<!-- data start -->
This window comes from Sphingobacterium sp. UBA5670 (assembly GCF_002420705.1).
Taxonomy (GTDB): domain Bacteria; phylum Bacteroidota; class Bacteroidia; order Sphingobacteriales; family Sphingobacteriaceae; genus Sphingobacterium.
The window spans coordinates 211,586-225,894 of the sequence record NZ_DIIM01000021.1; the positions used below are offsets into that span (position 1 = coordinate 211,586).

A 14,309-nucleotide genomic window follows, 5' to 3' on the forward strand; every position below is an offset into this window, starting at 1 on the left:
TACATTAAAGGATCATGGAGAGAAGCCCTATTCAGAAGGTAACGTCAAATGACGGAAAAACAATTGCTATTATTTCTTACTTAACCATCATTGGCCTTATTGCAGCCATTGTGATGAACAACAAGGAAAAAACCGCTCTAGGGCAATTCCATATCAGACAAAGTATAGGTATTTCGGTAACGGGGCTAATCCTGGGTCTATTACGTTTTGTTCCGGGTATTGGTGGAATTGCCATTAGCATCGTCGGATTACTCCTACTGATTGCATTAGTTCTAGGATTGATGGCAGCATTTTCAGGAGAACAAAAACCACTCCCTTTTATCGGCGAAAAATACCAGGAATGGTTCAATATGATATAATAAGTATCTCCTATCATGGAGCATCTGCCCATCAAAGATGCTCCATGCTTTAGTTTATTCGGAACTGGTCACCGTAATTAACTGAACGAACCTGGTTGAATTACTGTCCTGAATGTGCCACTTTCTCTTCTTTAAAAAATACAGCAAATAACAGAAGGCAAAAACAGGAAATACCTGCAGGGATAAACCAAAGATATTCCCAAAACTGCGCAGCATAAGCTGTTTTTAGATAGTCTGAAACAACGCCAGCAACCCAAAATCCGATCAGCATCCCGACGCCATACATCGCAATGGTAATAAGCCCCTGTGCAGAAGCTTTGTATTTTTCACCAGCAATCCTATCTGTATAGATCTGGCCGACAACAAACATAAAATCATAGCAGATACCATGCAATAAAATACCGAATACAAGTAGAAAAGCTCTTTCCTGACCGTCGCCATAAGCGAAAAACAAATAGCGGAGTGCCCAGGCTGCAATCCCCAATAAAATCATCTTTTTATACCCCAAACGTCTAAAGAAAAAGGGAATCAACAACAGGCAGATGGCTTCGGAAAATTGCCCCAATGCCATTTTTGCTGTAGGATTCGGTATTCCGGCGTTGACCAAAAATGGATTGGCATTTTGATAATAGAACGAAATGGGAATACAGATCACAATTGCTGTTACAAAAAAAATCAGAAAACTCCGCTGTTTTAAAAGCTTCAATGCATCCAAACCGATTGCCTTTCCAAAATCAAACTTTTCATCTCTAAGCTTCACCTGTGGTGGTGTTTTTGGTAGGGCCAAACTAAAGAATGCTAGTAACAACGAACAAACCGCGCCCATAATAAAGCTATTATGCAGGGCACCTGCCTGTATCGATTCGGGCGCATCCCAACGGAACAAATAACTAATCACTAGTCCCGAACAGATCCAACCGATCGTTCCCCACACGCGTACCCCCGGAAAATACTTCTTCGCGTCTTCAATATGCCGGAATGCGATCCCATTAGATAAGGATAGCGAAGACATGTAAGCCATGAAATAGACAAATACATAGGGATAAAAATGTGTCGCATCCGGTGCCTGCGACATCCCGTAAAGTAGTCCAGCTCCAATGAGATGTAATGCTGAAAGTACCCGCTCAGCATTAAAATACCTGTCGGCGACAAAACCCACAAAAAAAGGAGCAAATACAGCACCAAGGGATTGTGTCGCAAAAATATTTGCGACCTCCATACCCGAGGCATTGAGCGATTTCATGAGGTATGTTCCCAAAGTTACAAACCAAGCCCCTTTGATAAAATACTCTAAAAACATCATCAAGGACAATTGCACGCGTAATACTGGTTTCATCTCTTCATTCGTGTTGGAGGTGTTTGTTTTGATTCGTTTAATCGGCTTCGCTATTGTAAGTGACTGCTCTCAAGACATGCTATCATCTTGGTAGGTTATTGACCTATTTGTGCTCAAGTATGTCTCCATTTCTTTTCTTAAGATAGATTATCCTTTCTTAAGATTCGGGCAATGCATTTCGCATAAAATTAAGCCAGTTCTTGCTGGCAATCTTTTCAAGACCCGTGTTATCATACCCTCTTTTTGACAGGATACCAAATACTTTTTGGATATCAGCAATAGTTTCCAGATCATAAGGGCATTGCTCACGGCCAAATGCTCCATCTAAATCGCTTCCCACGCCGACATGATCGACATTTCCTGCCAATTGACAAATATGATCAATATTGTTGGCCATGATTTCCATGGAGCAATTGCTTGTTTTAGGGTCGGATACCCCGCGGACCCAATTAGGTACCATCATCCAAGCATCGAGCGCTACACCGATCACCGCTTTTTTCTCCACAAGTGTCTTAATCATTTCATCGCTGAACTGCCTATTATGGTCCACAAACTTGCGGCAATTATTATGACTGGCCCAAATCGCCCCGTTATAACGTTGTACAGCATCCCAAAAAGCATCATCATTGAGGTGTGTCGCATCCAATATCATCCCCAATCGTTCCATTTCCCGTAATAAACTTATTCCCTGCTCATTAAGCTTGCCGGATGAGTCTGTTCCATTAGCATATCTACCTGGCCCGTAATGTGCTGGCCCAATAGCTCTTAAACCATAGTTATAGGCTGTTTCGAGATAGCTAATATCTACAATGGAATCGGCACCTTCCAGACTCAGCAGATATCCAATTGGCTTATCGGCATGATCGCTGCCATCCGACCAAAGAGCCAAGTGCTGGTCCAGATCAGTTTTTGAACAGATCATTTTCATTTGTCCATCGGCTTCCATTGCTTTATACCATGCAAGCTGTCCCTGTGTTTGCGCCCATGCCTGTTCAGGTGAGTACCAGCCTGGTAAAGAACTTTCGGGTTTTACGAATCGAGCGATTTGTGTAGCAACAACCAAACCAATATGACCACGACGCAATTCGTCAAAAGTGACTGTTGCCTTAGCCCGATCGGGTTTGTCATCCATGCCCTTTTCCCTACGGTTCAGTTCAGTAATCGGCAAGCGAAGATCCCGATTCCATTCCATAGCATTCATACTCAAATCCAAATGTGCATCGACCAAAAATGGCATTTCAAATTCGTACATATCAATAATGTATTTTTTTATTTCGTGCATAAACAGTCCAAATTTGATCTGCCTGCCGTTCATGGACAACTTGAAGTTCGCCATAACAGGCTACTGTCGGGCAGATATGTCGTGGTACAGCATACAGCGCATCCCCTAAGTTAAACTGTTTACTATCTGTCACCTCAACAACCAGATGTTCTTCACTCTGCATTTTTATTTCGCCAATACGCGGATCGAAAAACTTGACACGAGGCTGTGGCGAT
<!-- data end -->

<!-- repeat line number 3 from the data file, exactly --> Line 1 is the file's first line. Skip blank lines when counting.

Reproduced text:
The window spans coordinates 211,586-225,894 of the sequence record NZ_DIIM01000021.1; the positions used below are offsets into that span (position 1 = coordinate 211,586).